The beauty of the Limietberg is palpable. All around us is evidence of fynbos – restios, Ericas gently in bloom along the way – their pink flowers such a challenge to grow in my garden, and yet so obviously in their element here -, proteas, the red of new leaves on the edge of fine bushes of fynbos, and lower down, as we edge around the corner and leave Bainskloof pass behind us, rushes and water grass line the edge of the Witte (White) River.
The Witte River is well behaved today. It’s late summer and we remark at how much of it is flowing. It’s crystal clear and ice cold. Evidently though, at other times of the year, the river can swell to sinister volumes of water, if the 1895 monument we pass close to the start of the hike is anything to go by. The lives of four people, said to be children and their teacher, were lost here.
We’re finding the trail easy going – there are very few rises and when there are, they’re gentle – and the route is easy to follow, so much so that one of the little ones is pacing himself at the head of the group in a bid to get us to the pool, to which he’s looking forward, that much faster.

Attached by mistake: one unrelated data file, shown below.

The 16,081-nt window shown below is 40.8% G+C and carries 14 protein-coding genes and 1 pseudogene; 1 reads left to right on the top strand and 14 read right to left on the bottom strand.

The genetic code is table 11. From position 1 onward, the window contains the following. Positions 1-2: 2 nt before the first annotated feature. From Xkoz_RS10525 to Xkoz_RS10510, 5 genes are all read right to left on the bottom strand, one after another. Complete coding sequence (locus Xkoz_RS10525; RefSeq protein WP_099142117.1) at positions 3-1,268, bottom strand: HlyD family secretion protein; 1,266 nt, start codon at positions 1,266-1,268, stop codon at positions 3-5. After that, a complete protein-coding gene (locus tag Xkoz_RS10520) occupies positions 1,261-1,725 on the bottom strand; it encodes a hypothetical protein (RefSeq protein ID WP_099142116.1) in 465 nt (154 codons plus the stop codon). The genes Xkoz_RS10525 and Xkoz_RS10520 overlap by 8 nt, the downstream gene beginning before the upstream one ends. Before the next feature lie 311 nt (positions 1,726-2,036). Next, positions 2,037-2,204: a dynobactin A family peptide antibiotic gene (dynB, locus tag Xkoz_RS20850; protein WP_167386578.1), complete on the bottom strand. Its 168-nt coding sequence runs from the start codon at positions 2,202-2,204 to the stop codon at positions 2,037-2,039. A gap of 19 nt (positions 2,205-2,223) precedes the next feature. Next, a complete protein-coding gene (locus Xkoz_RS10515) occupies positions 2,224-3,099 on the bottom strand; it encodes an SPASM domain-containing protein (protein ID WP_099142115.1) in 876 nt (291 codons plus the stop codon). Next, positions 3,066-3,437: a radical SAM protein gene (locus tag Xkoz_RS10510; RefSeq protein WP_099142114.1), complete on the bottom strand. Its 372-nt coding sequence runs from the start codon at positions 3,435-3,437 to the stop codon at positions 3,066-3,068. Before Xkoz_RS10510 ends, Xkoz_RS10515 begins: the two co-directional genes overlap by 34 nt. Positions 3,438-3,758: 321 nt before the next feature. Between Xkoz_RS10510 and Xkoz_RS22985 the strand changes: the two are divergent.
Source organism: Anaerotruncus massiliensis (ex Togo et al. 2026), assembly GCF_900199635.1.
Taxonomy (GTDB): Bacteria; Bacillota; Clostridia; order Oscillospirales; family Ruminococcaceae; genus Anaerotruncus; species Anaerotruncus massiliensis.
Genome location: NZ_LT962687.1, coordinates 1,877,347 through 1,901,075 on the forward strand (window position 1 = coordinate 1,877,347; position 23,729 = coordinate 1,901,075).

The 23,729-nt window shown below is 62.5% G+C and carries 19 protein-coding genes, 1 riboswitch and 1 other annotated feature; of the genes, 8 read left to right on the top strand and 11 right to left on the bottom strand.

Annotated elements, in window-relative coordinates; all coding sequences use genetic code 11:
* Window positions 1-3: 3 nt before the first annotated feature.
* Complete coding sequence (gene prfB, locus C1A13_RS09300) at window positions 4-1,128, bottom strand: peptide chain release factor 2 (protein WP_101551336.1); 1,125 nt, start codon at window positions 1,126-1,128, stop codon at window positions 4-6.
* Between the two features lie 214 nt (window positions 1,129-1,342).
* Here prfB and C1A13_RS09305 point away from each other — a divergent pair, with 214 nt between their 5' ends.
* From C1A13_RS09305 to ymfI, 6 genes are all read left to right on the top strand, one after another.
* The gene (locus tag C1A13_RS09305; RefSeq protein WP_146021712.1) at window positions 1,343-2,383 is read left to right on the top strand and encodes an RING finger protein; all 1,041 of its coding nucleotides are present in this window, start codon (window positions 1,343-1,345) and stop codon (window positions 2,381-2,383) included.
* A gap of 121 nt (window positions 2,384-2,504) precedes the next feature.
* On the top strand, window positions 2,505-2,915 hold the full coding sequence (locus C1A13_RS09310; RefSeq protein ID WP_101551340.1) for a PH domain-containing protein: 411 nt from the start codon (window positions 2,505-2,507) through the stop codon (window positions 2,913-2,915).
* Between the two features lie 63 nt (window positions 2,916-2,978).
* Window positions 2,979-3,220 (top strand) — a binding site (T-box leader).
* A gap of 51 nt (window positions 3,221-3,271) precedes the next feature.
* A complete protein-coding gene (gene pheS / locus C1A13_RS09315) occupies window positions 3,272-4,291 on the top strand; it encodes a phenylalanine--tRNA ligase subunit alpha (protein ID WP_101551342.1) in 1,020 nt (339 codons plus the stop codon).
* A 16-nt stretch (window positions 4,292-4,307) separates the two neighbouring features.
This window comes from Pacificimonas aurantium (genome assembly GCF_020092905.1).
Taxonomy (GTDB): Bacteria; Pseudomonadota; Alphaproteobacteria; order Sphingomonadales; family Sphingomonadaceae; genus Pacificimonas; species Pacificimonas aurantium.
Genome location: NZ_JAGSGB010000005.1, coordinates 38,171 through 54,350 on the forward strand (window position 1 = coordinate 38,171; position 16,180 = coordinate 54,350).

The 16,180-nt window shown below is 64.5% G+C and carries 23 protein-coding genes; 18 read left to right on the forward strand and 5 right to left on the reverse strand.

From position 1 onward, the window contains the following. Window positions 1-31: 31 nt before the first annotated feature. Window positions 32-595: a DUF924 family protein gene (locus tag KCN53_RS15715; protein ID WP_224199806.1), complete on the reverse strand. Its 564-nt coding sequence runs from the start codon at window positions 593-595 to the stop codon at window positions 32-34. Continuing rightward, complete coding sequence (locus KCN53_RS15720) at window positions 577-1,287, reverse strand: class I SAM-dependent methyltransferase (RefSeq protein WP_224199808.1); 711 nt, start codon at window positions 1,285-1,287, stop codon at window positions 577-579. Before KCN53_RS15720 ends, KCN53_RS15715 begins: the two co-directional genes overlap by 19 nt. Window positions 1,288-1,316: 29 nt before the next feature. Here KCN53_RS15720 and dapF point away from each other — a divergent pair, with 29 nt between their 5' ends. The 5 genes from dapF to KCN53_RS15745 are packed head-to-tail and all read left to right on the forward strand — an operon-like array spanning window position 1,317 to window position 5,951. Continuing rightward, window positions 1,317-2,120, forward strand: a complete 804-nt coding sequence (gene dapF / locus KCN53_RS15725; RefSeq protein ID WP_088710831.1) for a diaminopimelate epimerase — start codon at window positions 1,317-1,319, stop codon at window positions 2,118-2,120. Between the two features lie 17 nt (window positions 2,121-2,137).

In due course we reach what looks like a fairly new suspended wooden bridge across a stream. On the other side of it is a home-made wooden sign that is clearly marked ‘Raymond se brug’ (Raymond’s bridge). The stream is clear, filled with boulders and with a series of little pools a little higher up that look inviting. We make a note, should we not find Junction Pool.
Photographs — Left: The hike begins / Right: Glorious erica
We’ve been going now for a good 2.5 hours and are starting to lag. It feels high time for lunch and a good dip. We’ve already stopped a couple of times for snacks and water. Ahead of us it becomes fairly obvious that two valleys intersect, that there is a natural junction and, in due course, there is a rough path that heads left down to the river, whose course we have followed for a while but from a distance – far enough away not to have monitored its flow.
My six-year old ahead of me on the path is overheard to distinctly point out that this is away from the path and shouldn’t we continue on ahead? But some of us are intent on reaching the river now, come what may. A swim is overdue.
The pools, if this is indeed junction pool – and the intersection of two rivers strongly suggests that it is – are somewhat disappointing. We remind ourselves that it is summer and that during winter this can look quite different. But there is no shade and little place to sit, unless we’re prepared to wade through the river over boulders to the opposite bank.